What's Up With Ann?

By Will Ashworth | August 16, 2012 AAA

Just when you think retail is ready to throw in the towel, someone comes along with an earnings report that blows away expectations. Ann Inc. (NYSE:ANN) reported second quarter earnings August 17 that were exceptional. Only 30 months ago, its business was mired in losses and its stock was trading for less than $5. Today, it's within 7% of its five-year high and within 24% of its all-time high of $45.15 back in October 2006. Up 13.56% year-to-date, investors likely want to know if it can keep it going. I think it can and I'll explain why.

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E-Commerce
To be a successful retailer these days, you must have a strong online business. What constitutes strong? For me, it means growing quickly and delivering at least 10% of the overall business. In the first six months of the year, the Ann Taylor brand saw e-commerce revenues on a comparable basis grow 18% over the same six months in 2011. The Loft brand saw an increase of 22.4% in the first half of the year.

Combined, the two brands generated $125.7 million in online sales in Q1 and Q2; on a percentage basis, that's 10.9%. Breaking out the first and second quarter numbers separately, the Loft brand had a huge first quarter - up 29%, while its second quarter was not quite as impressive - only up 14.6%. The Ann Taylor brand was the exact opposite, with a second quarter increase of 29% and a first quarter improvement of just 9.6%. Most importantly, e-commerce sales in the first half of 2012, as a percentage of overall revenue, improved 130 basis points. If it can grow its e-commerce revenue as a percentage of total revenue by 1% to 2% each quarter for the next 24 to 36 months, its profits should be at least 30 to 40% higher, if not more.

Less Promotions
Avoiding huge chain-wide promotions in the second quarter by offering its customers lower-entry price points, Ann was able to deliver record gross margins of 55.8%, 90 basis points higher than the second quarter in 2011, also a record. Operating profits increased 27% to $52.9 million, which resulted in an operating margin of 8.9%, 140 basis points higher than the previous year. If it can maintain this level of gross margins, it should have no trouble hitting double-digit operating margins sometime in 2013. It hasn't done that since 2004.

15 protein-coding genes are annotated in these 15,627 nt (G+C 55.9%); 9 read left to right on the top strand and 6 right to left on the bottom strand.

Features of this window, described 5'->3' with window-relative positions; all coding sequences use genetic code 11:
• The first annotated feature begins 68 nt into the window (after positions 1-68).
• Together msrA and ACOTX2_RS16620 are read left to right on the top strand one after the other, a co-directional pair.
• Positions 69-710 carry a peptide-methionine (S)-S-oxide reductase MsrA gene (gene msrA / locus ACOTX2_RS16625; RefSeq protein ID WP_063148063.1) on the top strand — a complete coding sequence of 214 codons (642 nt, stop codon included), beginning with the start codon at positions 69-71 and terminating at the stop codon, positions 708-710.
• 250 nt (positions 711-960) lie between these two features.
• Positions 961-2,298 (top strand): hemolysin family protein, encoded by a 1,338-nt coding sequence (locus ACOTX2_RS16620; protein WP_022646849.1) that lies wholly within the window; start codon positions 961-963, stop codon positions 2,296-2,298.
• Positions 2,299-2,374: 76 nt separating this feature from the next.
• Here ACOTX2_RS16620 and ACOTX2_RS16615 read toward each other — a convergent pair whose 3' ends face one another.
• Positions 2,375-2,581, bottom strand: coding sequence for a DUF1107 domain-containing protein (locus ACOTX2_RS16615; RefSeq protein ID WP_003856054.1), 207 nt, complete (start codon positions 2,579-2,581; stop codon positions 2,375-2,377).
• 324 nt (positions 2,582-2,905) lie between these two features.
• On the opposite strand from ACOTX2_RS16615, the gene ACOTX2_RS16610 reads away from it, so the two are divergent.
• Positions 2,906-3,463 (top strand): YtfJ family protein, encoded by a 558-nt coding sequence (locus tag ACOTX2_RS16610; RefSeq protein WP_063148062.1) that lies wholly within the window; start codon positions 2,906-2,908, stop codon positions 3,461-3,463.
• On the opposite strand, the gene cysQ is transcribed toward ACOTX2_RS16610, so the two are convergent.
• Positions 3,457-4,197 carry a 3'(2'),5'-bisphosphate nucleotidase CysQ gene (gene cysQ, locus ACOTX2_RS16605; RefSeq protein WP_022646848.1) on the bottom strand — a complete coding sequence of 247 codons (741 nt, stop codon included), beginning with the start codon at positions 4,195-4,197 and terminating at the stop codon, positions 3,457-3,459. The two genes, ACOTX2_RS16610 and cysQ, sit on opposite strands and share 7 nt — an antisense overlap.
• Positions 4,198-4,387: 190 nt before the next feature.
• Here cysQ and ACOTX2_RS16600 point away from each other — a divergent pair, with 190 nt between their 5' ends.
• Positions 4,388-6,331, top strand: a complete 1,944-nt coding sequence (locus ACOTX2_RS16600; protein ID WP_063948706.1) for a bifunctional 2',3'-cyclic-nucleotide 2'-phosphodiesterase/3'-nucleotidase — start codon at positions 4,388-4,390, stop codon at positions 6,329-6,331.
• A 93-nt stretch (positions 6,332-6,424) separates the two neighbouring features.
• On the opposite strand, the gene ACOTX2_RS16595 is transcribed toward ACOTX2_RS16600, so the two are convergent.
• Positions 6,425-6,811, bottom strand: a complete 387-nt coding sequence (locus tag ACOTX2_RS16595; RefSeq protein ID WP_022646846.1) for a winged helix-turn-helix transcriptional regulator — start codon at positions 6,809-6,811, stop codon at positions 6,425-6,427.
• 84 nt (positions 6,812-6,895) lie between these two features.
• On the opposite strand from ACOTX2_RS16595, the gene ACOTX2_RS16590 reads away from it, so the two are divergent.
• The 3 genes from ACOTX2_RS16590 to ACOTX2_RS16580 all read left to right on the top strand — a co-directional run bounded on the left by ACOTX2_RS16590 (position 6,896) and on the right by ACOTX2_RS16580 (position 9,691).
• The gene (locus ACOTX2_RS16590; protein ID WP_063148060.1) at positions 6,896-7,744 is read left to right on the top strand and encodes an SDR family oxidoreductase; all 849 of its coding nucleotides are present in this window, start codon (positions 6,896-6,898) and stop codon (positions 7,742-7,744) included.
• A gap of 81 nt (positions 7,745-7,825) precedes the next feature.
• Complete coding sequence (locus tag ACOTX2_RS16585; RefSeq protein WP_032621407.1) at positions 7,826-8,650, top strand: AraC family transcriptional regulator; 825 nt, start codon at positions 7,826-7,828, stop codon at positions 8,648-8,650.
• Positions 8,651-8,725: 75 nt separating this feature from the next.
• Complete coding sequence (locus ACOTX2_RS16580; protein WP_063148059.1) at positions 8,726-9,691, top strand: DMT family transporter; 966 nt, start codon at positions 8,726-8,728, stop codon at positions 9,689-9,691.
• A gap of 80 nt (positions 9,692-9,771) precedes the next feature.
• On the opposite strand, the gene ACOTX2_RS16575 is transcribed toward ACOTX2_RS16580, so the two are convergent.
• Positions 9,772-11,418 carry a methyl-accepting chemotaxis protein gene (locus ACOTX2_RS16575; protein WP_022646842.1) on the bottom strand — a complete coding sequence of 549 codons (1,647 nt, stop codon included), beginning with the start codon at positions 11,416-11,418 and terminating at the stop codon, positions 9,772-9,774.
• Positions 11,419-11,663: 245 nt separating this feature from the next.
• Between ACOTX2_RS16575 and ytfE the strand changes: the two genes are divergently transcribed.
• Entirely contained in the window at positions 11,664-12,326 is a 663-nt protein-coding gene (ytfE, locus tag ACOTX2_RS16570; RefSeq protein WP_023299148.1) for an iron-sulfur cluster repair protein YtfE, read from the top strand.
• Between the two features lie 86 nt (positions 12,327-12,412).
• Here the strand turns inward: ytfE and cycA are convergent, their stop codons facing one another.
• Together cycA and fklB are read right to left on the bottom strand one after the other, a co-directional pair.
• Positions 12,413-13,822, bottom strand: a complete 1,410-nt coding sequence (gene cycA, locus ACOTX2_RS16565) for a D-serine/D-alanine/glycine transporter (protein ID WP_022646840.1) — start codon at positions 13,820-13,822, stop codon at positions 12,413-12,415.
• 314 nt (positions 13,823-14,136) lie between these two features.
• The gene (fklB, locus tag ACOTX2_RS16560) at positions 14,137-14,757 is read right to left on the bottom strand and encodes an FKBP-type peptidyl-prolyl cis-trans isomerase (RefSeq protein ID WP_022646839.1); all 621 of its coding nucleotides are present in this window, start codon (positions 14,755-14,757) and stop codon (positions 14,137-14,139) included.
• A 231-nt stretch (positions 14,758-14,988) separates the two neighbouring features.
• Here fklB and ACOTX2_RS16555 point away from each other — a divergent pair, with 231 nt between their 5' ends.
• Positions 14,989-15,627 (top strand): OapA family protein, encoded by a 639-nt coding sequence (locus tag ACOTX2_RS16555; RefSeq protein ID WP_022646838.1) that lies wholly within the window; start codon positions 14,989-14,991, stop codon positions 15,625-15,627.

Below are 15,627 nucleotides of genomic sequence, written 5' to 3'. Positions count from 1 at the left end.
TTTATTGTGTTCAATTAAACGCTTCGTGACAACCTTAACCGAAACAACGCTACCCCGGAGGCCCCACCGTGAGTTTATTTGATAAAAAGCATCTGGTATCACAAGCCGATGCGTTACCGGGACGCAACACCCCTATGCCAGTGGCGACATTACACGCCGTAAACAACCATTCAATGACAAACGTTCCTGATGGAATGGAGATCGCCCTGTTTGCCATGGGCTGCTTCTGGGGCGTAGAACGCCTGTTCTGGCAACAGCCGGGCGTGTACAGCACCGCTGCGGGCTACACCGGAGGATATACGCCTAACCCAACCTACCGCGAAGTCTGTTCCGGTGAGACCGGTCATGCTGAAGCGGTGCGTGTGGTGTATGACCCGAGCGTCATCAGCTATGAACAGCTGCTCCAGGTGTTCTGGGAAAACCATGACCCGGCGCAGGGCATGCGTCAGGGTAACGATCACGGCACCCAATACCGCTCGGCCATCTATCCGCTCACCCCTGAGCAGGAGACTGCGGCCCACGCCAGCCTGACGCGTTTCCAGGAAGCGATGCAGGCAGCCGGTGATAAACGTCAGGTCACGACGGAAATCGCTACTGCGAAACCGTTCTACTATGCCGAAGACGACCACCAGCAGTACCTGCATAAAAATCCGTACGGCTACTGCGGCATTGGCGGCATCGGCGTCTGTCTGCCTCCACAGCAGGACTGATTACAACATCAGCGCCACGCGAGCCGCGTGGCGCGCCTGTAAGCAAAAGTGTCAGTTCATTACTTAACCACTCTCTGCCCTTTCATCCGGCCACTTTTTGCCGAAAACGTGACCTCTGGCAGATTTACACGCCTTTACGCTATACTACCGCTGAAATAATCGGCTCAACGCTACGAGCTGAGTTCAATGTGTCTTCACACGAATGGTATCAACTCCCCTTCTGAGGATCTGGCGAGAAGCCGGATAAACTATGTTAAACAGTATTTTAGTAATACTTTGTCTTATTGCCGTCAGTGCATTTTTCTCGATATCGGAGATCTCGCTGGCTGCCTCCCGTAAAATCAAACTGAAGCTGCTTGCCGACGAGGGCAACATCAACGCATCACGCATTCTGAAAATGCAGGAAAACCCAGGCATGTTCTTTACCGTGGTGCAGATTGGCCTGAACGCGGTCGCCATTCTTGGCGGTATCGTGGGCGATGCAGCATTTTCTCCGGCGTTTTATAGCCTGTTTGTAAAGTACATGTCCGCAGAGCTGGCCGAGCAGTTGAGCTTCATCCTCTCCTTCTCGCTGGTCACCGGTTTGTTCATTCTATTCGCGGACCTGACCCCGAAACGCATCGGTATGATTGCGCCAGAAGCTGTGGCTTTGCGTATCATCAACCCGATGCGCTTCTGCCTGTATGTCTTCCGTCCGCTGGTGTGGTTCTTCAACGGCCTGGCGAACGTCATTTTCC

Piper Jaffrey analyst Neely Tamminga believes Ann's fall and holiday offerings along with improved inventory management should continue to drive earnings growth. The company's exceeded earnings expectations for eight straight quarters. It's definitely on a roll experiencing higher full-price sell-throughs.

SEE: Understanding The Income Statement

Canada
Living in Canada, I'm very aware of the success American retailers are having north of the border. I've advocated for several years that more of them enter our market because we're ripe for the picking. In the past year, Canadian women's chain Tabi closed all 76 locations due to poor sales. Several others have downsized due to an inability to compete with Canadian retailers like Lululemon (Nasdaq:LULU) and Aritzia as well as many American chains.

Ann will open up two Ann Taylor locations in Toronto in the next two quarters as well as a Loft location in Toronto in the final quarter of the year. Not only is Canada's economy stronger, but the country is underserved when it comes to retail (23 square feet of retail space per capita in the U.S. compared to 14 in Canada), despite the influx of American and European retailers in the past few years. Not to mention annual sales for every square foot of retail space is $580 compared to $309 in the U.S.

SEE: Earning Forecasts: A Primer

The Bottom Line
The second quarter brought renewed strength to the Ann Taylor brand, as its smaller concept store is really gaining acceptance and its Loft brand continues to perform exceptionally. The combination should continue to drive a strong business into 2013 and beyond. An all-time high is likely too much to ask for in 2012. Look for it sometime in 2013.

At the time of writing, Will Ashworth did not own shares in any of the companies mentioned in this article.

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